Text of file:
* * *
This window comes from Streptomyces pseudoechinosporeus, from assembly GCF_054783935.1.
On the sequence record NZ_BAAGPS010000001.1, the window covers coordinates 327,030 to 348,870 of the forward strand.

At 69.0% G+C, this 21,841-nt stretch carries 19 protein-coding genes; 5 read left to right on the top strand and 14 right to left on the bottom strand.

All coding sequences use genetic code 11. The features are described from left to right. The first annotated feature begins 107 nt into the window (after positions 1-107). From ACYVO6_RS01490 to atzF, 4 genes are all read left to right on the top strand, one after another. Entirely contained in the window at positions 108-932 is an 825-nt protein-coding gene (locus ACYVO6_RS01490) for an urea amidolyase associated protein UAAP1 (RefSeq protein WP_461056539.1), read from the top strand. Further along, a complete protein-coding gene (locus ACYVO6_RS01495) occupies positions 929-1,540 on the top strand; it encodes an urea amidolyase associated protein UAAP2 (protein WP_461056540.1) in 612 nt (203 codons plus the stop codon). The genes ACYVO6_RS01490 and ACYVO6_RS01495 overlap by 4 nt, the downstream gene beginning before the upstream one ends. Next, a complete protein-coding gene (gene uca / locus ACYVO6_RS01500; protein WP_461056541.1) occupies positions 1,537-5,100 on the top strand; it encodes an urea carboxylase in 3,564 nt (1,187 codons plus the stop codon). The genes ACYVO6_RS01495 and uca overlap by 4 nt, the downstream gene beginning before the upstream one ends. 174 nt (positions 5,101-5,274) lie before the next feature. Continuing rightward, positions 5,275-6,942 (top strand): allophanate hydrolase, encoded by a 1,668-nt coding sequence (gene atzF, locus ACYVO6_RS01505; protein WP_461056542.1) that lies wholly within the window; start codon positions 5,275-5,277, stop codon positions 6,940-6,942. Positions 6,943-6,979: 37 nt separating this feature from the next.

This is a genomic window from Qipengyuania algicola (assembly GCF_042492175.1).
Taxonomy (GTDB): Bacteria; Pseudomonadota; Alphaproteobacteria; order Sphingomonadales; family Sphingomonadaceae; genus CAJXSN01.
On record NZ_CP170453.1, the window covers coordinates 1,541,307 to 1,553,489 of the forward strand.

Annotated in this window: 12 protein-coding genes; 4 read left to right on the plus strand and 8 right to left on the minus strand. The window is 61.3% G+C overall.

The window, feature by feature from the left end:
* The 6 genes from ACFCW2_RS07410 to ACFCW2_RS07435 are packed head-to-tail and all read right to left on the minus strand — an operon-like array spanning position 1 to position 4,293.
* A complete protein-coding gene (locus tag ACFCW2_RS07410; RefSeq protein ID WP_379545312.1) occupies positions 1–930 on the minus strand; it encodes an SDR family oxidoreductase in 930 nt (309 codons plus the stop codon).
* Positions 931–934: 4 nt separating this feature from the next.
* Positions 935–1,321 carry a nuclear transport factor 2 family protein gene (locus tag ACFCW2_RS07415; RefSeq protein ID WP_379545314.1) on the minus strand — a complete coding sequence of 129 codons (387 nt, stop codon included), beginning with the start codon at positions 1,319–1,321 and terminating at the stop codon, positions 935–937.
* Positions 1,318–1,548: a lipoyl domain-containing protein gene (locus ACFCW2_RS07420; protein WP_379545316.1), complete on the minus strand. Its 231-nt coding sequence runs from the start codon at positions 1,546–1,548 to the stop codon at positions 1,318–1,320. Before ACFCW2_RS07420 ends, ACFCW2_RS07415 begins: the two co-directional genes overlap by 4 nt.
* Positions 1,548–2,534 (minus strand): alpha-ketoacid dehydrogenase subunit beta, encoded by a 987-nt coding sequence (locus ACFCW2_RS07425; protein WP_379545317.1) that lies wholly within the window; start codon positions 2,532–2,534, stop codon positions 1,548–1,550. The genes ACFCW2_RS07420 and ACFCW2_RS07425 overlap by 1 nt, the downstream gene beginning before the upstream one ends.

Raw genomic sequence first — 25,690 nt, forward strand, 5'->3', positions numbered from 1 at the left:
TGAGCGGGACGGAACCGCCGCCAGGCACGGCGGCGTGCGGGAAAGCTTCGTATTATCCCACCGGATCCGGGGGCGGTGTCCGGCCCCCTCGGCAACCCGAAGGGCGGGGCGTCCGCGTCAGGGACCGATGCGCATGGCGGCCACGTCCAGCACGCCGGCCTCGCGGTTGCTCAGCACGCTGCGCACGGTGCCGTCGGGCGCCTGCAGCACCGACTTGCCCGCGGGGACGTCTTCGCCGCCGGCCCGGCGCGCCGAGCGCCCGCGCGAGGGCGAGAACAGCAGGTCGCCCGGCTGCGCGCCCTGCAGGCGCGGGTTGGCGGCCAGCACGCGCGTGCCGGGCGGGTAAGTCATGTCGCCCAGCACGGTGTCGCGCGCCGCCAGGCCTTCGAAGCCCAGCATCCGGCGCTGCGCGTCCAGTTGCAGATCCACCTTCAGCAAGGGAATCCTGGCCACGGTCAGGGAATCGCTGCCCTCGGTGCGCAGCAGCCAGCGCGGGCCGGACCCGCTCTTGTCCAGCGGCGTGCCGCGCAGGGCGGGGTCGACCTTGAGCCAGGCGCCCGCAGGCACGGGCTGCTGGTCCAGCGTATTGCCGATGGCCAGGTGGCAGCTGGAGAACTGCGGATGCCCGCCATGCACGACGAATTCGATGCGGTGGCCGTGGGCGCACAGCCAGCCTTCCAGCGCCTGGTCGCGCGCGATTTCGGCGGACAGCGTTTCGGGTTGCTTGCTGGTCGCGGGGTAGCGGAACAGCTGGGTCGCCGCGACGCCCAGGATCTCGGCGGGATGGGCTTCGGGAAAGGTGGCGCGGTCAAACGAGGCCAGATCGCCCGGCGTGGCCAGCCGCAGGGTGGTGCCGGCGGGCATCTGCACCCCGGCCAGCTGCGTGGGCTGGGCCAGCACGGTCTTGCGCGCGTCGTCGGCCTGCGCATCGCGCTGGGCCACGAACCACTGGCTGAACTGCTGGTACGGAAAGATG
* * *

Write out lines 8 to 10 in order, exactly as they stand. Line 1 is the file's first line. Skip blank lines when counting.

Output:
Annotated in this window: 12 protein-coding genes; 4 read left to right on the plus strand and 8 right to left on the minus strand. The window is 61.3% G+C overall.

The window, feature by feature from the left end:
* The 6 genes from ACFCW2_RS07410 to ACFCW2_RS07435 are packed head-to-tail and all read right to left on the minus strand — an operon-like array spanning position 1 to position 4,293.